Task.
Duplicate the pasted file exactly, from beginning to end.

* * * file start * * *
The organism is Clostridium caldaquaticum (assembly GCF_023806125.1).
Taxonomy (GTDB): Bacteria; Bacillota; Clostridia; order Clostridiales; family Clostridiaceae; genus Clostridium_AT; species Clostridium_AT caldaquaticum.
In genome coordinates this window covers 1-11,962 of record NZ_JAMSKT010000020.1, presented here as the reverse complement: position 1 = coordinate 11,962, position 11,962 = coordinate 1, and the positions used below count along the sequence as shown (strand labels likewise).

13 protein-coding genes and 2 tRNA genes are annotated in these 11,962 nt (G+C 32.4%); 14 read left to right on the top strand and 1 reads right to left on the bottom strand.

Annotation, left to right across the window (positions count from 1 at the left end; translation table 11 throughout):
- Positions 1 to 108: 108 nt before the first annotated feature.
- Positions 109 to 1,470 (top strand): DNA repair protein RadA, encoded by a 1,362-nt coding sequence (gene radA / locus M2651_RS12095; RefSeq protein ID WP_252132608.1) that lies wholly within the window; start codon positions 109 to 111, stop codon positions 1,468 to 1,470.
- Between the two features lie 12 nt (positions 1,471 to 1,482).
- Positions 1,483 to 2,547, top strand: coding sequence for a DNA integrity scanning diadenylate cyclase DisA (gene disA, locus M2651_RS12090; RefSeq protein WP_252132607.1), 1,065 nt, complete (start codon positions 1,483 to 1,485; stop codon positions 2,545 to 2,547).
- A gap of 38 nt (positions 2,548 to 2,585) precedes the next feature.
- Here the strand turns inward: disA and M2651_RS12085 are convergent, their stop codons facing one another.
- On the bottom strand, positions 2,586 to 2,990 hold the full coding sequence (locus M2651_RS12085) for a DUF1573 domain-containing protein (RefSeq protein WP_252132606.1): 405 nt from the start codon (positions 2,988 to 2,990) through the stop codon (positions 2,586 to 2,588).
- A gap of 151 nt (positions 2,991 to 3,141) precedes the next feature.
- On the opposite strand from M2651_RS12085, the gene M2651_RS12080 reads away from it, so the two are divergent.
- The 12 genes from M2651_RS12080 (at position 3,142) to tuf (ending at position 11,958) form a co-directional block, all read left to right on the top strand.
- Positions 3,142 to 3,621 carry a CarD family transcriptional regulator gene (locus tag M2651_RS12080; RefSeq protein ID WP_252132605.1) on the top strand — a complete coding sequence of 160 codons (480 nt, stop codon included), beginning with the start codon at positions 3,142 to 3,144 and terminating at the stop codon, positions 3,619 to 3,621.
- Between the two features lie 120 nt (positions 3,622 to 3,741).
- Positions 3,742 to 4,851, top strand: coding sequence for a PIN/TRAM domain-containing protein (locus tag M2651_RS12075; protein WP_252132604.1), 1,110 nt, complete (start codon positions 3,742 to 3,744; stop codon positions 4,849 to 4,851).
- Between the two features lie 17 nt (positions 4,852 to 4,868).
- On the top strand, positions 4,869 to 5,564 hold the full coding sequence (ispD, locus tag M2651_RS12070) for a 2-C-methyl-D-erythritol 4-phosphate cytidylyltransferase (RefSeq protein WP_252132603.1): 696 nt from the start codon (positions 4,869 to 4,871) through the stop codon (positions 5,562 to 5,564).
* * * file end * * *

The organism is Clostridium caldaquaticum (assembly GCF_023806125.1).
Taxonomy (GTDB): Bacteria; Bacillota; Clostridia; order Clostridiales; family Clostridiaceae; genus Clostridium_AT; species Clostridium_AT caldaquaticum.
In genome coordinates this window covers 1-11,962 of record NZ_JAMSKT010000020.1, presented here as the reverse complement: position 1 = coordinate 11,962, position 11,962 = coordinate 1, and the positions used below count along the sequence as shown (strand labels likewise).

13 protein-coding genes and 2 tRNA genes are annotated in these 11,962 nt (G+C 32.4%); 14 read left to right on the top strand and 1 reads right to left on the bottom strand.

Annotation, left to right across the window (positions count from 1 at the left end; translation table 11 throughout):
- Positions 1 to 108: 108 nt before the first annotated feature.
- Positions 109 to 1,470 (top strand): DNA repair protein RadA, encoded by a 1,362-nt coding sequence (gene radA / locus M2651_RS12095; RefSeq protein ID WP_252132608.1) that lies wholly within the window; start codon positions 109 to 111, stop codon positions 1,468 to 1,470.
- Between the two features lie 12 nt (positions 1,471 to 1,482).
- Positions 1,483 to 2,547, top strand: coding sequence for a DNA integrity scanning diadenylate cyclase DisA (gene disA, locus M2651_RS12090; RefSeq protein WP_252132607.1), 1,065 nt, complete (start codon positions 1,483 to 1,485; stop codon positions 2,545 to 2,547).
- A gap of 38 nt (positions 2,548 to 2,585) precedes the next feature.
- Here the strand turns inward: disA and M2651_RS12085 are convergent, their stop codons facing one another.
- On the bottom strand, positions 2,586 to 2,990 hold the full coding sequence (locus M2651_RS12085) for a DUF1573 domain-containing protein (RefSeq protein WP_252132606.1): 405 nt from the start codon (positions 2,988 to 2,990) through the stop codon (positions 2,586 to 2,588).
- A gap of 151 nt (positions 2,991 to 3,141) precedes the next feature.
- On the opposite strand from M2651_RS12085, the gene M2651_RS12080 reads away from it, so the two are divergent.
- The 12 genes from M2651_RS12080 (at position 3,142) to tuf (ending at position 11,958) form a co-directional block, all read left to right on the top strand.
- Positions 3,142 to 3,621 carry a CarD family transcriptional regulator gene (locus tag M2651_RS12080; RefSeq protein ID WP_252132605.1) on the top strand — a complete coding sequence of 160 codons (480 nt, stop codon included), beginning with the start codon at positions 3,142 to 3,144 and terminating at the stop codon, positions 3,619 to 3,621.
- Between the two features lie 120 nt (positions 3,622 to 3,741).
- Positions 3,742 to 4,851, top strand: coding sequence for a PIN/TRAM domain-containing protein (locus tag M2651_RS12075; protein WP_252132604.1), 1,110 nt, complete (start codon positions 3,742 to 3,744; stop codon positions 4,849 to 4,851).
- Between the two features lie 17 nt (positions 4,852 to 4,868).
- On the top strand, positions 4,869 to 5,564 hold the full coding sequence (ispD, locus tag M2651_RS12070) for a 2-C-methyl-D-erythritol 4-phosphate cytidylyltransferase (RefSeq protein WP_252132603.1): 696 nt from the start codon (positions 4,869 to 4,871) through the stop codon (positions 5,562 to 5,564).